• The ministry is committed to reducing gun and gang violence in Ontario. In 2017, there were 84 gun-related homicides in Ontario. This was an increase of 2% since 2016 and 71% since 2015. There was a similar trend in gang-related homicides with 48 in 2017, an increase of 9% over the previous year and 129% since 2015 suggesting that there has been an increase in gun and gang related crime over the last three years.
  • Ontario is committed to reducing the rate of re-offending among those released from custody and community supervision. Data reported in 2018 states that 37% of offenders who were released from custody (this includes only those offenders who had served a sentence of 6 months or more) and 23% of offenders who were released from community supervision in 2015-16 re-offended during the following two years. The percent of re-offenders is up 2% from the previous year (2014-15) for those released both from custody and community supervision, but down (7% for custody and 1% for community supervision) from five years prior (2009-10).

Ministry programs

Community Safety

Public Safety

The Public Safety Division works with its policing and community partners to promote community safety and well-being. Activities include: scientific analysis in the Centre of Forensic Sciences; oversight of the private security industry; development of policing guidelines and standards; monitoring and inspecting police services; administration of community safety and policing grants; support for intelligence-led operations; management of provincial appointments to Police Services Boards and the Constable Selection System; delivery of the Major Case Management system; support for First Nations policing in Ontario, including representing the province in negotiating First Nations policing agreements with the federal government and First Nations communities; and administration of the Ontario Society for the Prevention of Cruelty to Animals Act, including the promotion of animal welfare.

Public Safety Training

The mandate of the Public Safety Training program is to provide and support expert training for police and other community safety personnel to meet the public safety needs of all communities throughout the province in a sustainable way.

Ontario Provincial Police

Under the leadership of the Commissioner of the Ontario Provincial Police (OPP), the OPP provides direct front-line policing services in hundreds of municipalities and First Nations communities throughout the province utilizing Ontario’s Mobilization and Engagement Model. The OPP investigates province-wide and cross-jurisdictional crimes including complex fraud and organized criminal activity. In addition, the OPP patrols provincial highways and is responsible for many of the waterways and trail systems in the province. The OPP maintains specialized provincial registries, including the Violent Crimes Linkages Analysis System, Human Trafficking and the Ontario Sex Offender Registry. Oversight of provincial strategies such as child exploitation, serious fraud and biker enforcement are also responsibilities of the OPP. Included as part of its provincial mandate, the OPP also investigates anti-terrorism, cybercrime, provides emergency services support, is responsible for security for high profile international events, and delivers specialized security and protection services for the Government of Ontario throughout the province.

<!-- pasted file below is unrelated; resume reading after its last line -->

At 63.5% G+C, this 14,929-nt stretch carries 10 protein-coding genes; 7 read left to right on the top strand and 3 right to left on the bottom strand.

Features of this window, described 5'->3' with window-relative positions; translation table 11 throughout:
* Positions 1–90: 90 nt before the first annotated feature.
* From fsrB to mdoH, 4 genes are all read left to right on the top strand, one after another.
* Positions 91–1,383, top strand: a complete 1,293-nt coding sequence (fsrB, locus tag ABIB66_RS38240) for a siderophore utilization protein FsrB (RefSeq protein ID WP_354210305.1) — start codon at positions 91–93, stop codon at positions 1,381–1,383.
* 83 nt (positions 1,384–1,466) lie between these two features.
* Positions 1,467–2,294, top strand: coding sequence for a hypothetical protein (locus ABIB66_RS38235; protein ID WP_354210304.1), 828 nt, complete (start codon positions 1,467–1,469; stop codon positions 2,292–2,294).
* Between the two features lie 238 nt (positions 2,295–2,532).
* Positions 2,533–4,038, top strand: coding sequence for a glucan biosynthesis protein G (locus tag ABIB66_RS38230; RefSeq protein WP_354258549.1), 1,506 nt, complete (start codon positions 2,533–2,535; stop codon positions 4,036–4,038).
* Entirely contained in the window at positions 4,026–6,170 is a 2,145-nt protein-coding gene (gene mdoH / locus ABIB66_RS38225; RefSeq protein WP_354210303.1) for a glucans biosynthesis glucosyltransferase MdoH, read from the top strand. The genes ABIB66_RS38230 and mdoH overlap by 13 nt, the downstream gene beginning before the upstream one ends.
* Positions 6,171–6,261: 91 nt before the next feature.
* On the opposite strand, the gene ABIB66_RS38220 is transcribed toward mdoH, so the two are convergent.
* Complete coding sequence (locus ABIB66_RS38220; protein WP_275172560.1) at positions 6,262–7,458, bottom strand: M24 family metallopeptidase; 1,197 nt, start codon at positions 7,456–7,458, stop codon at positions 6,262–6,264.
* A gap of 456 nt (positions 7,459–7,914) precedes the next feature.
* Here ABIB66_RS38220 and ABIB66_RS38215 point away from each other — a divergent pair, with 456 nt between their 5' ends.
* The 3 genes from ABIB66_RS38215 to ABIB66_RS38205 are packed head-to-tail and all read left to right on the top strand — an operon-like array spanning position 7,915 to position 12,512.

Office of the Fire Marshal and Emergency Management (OFMEM)

OFMEM carries out its legislated mandate as set out in the Fire Protection and Prevention Act and the Emergency Management and Civil Protection Act. OFMEM is led by the Fire Marshal of Ontario and the Chief of Emergency Management. OFMEM works to minimize the loss of life and property from fire in Ontario by supporting municipalities, fire services and other public safety agencies to meet the needs of their communities, including public education, fire prevention, firefighting, fire protection, training and fire investigation. The Chief of Emergency Management Ontario oversees the delivery of emergency management programs and services in accordance with its mandate as set out in the Emergency Management and Civil Protection Act.

The Office of the Fire Marshal advises the government on public fire safety, policy, standards and legislation relating to fire prevention and protection, and investigates the cause, origin and circumstances of any fire/explosion that might have caused a loss of life, serious injury or damage to property.

The Emergency Management program coordinates provincial emergency management activities including prevention, mitigation, preparedness, response and recovery and provides leadership, support, oversight and coordination of emergency programs in the province at municipal, ministry, and government-wide levels. The Emergency Management program maintains the Provincial Emergency Operations Centre (PEOC) to ensure 24/7 situational awareness and support for actual or potential incidents impacting Ontario and provides over-arching emergency management and business continuity plans to inform more specialized plans by Order-in-Council Ministries. Emergency Management also operates the Ministry Emergency Operations Centre (MEOC) and manages and maintains the ministry’s emergency management program. Emergency Management works with other jurisdictions in Canada and in contiguous states to support broader emergency management activities.

Office of the Chief Coroner and Ontario Forensic Pathology Service